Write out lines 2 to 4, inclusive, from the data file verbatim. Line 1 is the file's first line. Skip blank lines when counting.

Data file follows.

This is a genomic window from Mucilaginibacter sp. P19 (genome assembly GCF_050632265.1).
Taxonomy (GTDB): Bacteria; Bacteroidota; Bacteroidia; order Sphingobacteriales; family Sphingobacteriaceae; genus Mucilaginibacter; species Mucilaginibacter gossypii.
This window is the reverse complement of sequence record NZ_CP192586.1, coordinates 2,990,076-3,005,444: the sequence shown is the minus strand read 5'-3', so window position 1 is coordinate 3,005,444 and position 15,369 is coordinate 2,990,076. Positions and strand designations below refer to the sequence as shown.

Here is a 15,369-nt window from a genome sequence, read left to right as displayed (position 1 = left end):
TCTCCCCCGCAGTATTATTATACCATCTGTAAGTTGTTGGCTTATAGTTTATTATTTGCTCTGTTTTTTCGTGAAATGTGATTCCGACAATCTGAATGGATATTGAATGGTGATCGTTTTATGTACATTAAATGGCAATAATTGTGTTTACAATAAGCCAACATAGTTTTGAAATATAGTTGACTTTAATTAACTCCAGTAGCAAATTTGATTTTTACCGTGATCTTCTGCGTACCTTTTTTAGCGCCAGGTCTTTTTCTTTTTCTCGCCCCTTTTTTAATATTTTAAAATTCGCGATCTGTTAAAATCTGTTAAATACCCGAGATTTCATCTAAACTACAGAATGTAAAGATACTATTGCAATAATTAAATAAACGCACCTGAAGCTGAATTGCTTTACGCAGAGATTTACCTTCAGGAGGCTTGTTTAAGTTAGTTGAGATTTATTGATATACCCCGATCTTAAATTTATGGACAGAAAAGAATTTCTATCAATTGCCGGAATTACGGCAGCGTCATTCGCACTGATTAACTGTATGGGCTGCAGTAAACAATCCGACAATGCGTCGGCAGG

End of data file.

Taxonomy (GTDB): Bacteria; Bacteroidota; Bacteroidia; order Sphingobacteriales; family Sphingobacteriaceae; genus Mucilaginibacter; species Mucilaginibacter gossypii.
This window is the reverse complement of sequence record NZ_CP192586.1, coordinates 2,990,076-3,005,444: the sequence shown is the minus strand read 5'-3', so window position 1 is coordinate 3,005,444 and position 15,369 is coordinate 2,990,076. Positions and strand designations below refer to the sequence as shown.

Here is a 15,369-nt window from a genome sequence, read left to right as displayed (position 1 = left end):